Dengue viruses (DENs) are the wildest transmitted mosquito-borne pathogens throughout tropical and sub-tropical regions worldwide. Infection with DENs can cause severe flu-like illness and potentially fatal hemorrhagic fever. Although RNA interference triggered by long-length dsRNA was considered a potent antiviral pathway in the mosquito, only limited studies of the value of small interfering RNA (siRNA) have been conducted.
A 21 nt siRNA targeting the membrane glycoprotein precursor gene of DEN-1 was synthesized and transfected into mosquito C6/36 cells followed by challenge with DEN. The stability of the siRNA in cells was monitored by flow cytometry. The antiviral effect of siRNA was evaluated by measurement of cell survival rate using the MTT method and viral RNA was quantitated with real-time RT-PCR. The presence of cells containing siRNA at 0.25, 1, 3, 5, 7 days after transfection were 66.0%, 52.1%, 32.0%, 13.5% and 8.9%, respectively. After 7 days incubation with DEN, there was reduced cytopathic effect, increased cell survival rate (76.9 ± 4.5% vs 23.6 ± 14.6%) and reduced viral RNA copies (Ct value 19.91 ± 0.63 vs 14.56 ± 0.39) detected in transfected C6/36 cells.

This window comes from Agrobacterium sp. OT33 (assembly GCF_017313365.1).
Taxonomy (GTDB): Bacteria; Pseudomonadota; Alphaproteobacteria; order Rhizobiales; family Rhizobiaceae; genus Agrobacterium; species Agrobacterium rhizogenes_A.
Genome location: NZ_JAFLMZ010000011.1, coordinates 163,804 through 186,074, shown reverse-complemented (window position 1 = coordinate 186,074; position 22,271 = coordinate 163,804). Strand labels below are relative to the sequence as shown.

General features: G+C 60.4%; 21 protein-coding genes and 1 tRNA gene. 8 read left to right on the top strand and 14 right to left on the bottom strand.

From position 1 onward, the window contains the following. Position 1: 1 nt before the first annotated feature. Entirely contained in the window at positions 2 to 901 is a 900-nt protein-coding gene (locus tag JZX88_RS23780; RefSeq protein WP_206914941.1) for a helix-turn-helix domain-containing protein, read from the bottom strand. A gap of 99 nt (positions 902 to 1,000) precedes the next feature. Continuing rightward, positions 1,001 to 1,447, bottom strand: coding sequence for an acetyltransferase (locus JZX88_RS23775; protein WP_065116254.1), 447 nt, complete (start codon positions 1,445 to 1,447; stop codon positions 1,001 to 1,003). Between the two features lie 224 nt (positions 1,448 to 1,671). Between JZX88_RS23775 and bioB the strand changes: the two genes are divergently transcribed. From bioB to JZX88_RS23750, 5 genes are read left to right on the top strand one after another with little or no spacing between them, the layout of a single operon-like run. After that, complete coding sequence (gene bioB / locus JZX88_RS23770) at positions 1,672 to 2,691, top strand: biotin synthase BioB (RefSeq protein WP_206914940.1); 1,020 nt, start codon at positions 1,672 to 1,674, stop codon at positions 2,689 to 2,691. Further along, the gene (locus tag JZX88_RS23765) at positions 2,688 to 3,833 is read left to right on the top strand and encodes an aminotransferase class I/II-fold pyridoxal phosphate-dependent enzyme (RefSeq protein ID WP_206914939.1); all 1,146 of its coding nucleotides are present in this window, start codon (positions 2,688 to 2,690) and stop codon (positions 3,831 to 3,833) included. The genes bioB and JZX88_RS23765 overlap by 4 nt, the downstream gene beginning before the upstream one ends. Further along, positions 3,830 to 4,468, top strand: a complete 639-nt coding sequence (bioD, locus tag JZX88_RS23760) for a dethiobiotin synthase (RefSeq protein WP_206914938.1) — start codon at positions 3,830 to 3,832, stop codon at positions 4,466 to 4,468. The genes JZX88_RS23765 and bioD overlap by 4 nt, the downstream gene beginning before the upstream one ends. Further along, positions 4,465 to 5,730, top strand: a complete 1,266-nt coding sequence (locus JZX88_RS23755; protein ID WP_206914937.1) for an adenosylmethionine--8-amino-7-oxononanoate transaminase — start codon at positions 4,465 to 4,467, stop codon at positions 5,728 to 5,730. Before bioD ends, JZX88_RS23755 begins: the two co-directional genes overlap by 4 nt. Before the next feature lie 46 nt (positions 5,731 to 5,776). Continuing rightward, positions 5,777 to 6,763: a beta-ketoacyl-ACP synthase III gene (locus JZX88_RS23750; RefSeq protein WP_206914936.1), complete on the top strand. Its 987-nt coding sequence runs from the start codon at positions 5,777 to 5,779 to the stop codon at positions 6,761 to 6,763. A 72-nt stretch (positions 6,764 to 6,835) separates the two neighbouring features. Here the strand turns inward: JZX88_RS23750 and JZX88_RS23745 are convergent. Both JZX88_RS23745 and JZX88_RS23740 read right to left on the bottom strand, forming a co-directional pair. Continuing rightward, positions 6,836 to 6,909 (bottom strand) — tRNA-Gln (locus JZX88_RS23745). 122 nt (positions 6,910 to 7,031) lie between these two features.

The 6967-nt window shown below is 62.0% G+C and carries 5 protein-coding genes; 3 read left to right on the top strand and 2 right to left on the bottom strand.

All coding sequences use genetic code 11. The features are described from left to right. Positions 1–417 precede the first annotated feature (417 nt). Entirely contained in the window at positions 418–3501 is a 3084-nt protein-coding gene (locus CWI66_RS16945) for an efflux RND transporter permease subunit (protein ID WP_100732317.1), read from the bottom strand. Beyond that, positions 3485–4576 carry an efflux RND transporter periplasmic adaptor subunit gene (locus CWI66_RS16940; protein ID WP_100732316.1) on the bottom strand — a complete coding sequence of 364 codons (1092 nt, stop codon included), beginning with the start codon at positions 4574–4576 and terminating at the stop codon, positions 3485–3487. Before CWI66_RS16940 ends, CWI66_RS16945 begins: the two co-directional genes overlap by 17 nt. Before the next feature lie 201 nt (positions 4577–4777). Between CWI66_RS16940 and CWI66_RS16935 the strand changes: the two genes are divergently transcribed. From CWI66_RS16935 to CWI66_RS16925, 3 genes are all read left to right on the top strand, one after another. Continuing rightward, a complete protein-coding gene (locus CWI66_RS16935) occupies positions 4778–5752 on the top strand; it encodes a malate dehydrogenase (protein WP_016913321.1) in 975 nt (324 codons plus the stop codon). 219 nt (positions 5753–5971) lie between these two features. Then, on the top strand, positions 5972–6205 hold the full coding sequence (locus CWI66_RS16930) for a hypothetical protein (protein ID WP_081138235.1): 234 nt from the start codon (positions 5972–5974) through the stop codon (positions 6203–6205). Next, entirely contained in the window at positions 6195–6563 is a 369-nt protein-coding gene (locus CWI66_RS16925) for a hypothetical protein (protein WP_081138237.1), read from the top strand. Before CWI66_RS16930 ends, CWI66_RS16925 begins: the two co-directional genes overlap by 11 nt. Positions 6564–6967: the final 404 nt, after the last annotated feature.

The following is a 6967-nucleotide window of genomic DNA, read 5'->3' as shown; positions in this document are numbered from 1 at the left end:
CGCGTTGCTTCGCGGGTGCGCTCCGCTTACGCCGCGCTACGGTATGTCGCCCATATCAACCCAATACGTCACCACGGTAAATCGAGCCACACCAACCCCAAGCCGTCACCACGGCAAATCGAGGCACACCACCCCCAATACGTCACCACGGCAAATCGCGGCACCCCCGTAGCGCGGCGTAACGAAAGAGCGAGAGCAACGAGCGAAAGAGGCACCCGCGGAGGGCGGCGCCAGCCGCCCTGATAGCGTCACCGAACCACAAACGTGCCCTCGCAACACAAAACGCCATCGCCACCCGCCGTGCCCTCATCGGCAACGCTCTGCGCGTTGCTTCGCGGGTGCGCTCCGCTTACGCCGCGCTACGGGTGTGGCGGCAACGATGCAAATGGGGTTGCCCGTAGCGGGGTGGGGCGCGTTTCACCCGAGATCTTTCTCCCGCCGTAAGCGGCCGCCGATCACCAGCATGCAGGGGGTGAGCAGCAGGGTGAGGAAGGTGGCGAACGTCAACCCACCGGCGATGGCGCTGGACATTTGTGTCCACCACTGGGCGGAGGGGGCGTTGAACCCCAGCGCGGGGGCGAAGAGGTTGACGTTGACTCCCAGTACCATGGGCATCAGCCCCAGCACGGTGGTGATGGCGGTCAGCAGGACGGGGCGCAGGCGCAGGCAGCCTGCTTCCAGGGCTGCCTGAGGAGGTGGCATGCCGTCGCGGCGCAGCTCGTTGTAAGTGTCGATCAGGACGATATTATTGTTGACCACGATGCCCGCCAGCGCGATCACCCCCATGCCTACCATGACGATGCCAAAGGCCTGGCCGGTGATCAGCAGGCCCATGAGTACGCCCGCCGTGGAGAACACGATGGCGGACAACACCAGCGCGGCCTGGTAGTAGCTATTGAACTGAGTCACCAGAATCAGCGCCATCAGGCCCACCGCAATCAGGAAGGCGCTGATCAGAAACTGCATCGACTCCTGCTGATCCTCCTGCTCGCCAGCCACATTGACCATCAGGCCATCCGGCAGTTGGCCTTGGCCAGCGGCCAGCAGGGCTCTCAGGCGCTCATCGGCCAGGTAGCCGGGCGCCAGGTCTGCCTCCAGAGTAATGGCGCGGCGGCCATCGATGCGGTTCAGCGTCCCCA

Our data showed that synthetic siRNA against the DEN-1 membrane glycoprotein precursor gene effectively inhibited DEN-1 viral RNA replication and increased C6/36 cell survival rate. siRNA may offer a potential new strategy for prevention and treatment of DEN infection.